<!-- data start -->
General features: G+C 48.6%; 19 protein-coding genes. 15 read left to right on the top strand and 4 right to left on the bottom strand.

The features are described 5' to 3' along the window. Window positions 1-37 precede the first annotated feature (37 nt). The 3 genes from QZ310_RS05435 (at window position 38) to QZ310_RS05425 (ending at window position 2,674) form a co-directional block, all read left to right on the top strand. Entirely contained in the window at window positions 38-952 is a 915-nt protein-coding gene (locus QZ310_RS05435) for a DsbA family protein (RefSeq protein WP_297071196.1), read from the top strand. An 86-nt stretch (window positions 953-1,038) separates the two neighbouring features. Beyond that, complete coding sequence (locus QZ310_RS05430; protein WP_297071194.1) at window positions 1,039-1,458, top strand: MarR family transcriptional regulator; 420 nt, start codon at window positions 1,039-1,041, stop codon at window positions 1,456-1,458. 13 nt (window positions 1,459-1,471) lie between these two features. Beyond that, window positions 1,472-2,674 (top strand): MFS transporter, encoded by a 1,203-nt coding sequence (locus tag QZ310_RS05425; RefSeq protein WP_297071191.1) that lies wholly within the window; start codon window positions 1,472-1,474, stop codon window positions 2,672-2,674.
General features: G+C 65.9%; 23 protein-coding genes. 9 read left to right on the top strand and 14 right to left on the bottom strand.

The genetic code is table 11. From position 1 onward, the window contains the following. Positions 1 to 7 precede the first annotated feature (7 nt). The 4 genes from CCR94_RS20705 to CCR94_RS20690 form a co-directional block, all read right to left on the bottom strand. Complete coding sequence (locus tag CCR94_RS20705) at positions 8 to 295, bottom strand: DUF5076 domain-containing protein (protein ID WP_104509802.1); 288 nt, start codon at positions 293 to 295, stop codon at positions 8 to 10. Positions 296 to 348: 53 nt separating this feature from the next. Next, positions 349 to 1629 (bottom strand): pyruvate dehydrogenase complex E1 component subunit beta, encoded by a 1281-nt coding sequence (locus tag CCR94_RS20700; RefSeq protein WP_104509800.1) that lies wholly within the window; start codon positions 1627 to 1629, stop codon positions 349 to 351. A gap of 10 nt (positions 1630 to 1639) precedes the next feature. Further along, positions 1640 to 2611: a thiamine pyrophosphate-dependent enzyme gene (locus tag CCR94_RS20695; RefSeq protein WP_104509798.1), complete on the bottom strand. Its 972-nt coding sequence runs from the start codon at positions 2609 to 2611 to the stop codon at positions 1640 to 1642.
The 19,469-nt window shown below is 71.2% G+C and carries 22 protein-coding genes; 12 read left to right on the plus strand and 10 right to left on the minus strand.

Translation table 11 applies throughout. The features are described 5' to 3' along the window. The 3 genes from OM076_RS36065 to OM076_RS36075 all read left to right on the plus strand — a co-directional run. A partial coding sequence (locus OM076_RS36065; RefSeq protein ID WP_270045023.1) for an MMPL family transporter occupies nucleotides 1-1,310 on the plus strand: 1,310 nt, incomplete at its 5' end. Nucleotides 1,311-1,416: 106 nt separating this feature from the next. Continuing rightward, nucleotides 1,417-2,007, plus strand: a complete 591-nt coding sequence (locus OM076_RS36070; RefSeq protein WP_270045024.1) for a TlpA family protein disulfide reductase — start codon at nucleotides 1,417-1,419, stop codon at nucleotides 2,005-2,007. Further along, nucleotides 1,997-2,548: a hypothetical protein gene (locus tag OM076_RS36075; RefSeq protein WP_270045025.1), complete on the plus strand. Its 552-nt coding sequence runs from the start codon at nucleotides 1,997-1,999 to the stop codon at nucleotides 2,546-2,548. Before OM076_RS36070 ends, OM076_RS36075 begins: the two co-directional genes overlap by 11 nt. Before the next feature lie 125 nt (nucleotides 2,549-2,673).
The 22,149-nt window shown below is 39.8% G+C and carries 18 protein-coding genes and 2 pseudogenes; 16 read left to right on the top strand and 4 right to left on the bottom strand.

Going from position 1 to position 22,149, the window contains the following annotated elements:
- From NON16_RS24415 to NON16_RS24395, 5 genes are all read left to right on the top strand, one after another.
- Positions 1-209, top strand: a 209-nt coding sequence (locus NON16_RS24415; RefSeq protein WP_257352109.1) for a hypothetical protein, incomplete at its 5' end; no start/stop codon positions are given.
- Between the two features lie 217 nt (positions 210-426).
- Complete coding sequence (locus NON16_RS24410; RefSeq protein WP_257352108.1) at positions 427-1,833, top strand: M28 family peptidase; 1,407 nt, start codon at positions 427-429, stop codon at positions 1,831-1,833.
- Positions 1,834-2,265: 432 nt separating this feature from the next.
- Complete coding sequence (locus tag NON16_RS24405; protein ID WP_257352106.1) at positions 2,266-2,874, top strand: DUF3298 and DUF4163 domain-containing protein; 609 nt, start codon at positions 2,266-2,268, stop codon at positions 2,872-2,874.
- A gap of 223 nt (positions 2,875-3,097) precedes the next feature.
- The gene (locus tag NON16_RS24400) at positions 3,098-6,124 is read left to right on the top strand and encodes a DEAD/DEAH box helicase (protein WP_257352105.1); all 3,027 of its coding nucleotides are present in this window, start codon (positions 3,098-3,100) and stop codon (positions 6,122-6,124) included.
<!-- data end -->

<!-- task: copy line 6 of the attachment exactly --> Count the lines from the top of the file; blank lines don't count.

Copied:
Translation table 11 applies throughout. The features are described 5' to 3' along the window. The 3 genes from OM076_RS36065 to OM076_RS36075 all read left to right on the plus strand — a co-directional run. A partial coding sequence (locus OM076_RS36065; RefSeq protein ID WP_270045023.1) for an MMPL family transporter occupies nucleotides 1-1,310 on the plus strand: 1,310 nt, incomplete at its 5' end. Nucleotides 1,311-1,416: 106 nt separating this feature from the next. Continuing rightward, nucleotides 1,417-2,007, plus strand: a complete 591-nt coding sequence (locus OM076_RS36070; RefSeq protein WP_270045024.1) for a TlpA family protein disulfide reductase — start codon at nucleotides 1,417-1,419, stop codon at nucleotides 2,005-2,007. Further along, nucleotides 1,997-2,548: a hypothetical protein gene (locus tag OM076_RS36075; RefSeq protein WP_270045025.1), complete on the plus strand. Its 552-nt coding sequence runs from the start codon at nucleotides 1,997-1,999 to the stop codon at nucleotides 2,546-2,548. Before OM076_RS36070 ends, OM076_RS36075 begins: the two co-directional genes overlap by 11 nt. Before the next feature lie 125 nt (nucleotides 2,549-2,673).